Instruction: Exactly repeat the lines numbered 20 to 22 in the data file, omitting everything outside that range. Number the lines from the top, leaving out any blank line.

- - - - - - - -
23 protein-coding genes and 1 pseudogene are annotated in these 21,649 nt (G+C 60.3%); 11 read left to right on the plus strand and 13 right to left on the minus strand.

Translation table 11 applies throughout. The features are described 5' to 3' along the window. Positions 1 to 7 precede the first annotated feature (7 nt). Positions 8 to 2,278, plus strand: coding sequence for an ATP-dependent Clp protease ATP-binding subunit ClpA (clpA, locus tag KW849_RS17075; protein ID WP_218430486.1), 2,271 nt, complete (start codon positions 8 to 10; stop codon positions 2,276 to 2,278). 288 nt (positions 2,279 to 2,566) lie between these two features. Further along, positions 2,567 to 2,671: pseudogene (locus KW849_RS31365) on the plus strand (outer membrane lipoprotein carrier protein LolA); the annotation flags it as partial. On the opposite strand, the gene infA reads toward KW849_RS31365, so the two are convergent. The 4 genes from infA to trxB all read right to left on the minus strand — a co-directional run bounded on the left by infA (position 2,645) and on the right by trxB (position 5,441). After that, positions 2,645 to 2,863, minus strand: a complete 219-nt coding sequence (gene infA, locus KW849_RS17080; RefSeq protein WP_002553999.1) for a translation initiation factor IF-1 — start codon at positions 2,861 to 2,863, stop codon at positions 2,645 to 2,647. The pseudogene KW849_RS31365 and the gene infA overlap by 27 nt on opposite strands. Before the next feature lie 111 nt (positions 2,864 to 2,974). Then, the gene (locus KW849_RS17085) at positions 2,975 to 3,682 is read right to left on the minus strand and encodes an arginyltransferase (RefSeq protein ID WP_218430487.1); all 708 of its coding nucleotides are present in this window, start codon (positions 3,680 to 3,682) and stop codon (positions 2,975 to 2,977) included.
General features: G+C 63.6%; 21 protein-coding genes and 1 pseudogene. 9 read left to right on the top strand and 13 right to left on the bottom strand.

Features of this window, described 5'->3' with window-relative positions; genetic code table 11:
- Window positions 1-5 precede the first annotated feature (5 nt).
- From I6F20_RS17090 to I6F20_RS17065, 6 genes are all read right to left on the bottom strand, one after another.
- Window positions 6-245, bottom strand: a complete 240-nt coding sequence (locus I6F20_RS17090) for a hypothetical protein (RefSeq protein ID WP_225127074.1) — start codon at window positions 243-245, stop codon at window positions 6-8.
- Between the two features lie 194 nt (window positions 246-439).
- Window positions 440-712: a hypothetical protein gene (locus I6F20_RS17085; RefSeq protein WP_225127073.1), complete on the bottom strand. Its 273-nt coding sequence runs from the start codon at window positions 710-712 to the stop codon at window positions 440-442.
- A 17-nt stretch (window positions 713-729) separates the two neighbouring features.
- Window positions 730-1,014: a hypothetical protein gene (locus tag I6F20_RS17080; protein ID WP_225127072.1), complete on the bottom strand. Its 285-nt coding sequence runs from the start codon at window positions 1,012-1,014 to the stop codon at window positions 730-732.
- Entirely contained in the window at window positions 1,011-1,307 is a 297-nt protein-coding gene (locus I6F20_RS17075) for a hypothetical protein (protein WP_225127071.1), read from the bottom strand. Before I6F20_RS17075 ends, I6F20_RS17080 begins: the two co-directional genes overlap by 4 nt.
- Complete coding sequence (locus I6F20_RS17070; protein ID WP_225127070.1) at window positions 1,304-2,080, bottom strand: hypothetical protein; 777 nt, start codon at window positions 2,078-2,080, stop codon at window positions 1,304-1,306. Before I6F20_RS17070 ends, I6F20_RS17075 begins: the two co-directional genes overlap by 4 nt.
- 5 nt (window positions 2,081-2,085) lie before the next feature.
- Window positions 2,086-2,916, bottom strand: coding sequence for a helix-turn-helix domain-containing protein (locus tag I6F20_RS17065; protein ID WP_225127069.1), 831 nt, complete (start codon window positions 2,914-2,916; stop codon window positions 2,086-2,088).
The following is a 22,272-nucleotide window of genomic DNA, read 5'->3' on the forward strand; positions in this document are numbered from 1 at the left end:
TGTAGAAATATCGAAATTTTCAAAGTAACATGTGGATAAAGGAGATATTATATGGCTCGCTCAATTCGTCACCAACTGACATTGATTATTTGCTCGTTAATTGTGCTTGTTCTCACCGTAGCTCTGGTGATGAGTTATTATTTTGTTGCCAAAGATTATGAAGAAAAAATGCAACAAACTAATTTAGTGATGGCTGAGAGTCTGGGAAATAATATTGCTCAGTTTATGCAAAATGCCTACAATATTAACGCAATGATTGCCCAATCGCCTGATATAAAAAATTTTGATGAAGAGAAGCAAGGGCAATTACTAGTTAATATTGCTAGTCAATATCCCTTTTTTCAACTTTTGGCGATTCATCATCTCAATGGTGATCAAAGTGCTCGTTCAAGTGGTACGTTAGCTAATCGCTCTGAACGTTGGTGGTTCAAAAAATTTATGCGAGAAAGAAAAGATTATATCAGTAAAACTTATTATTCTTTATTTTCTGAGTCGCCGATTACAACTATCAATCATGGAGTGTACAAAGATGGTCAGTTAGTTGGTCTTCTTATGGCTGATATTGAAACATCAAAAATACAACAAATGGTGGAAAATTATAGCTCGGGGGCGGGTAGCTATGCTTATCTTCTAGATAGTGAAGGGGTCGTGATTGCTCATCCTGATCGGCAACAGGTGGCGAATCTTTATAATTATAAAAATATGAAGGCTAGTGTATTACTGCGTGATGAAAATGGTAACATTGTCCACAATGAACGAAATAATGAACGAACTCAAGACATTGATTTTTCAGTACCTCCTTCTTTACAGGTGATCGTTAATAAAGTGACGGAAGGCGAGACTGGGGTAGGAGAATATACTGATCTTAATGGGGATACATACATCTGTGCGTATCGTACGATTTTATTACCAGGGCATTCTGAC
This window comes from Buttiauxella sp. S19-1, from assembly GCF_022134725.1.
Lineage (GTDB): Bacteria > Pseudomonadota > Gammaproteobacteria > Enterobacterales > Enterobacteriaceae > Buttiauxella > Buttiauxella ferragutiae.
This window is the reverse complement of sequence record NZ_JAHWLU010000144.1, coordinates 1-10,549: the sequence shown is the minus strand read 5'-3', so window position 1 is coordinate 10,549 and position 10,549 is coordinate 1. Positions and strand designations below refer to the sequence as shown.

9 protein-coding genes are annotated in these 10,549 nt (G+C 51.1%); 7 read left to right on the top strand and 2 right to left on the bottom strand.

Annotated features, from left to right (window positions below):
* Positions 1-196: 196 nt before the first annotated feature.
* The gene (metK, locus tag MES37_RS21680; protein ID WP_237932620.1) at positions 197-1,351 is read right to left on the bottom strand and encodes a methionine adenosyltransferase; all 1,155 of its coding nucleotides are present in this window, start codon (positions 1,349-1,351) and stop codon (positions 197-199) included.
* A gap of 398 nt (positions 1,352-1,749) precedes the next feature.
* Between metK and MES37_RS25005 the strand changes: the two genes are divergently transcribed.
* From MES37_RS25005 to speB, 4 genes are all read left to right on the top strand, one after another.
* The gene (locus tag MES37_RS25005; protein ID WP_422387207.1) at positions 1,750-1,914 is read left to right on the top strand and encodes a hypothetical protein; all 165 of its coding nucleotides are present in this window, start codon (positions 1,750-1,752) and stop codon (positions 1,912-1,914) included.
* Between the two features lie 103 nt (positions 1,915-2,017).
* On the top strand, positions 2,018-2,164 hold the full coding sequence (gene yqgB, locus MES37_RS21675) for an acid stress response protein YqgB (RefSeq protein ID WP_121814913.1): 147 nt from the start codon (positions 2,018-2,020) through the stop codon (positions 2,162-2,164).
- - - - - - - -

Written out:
This window is the reverse complement of sequence record NZ_JAHWLU010000144.1, coordinates 1-10,549: the sequence shown is the minus strand read 5'-3', so window position 1 is coordinate 10,549 and position 10,549 is coordinate 1. Positions and strand designations below refer to the sequence as shown.

9 protein-coding genes are annotated in these 10,549 nt (G+C 51.1%); 7 read left to right on the top strand and 2 right to left on the bottom strand.

Annotated features, from left to right (window positions below):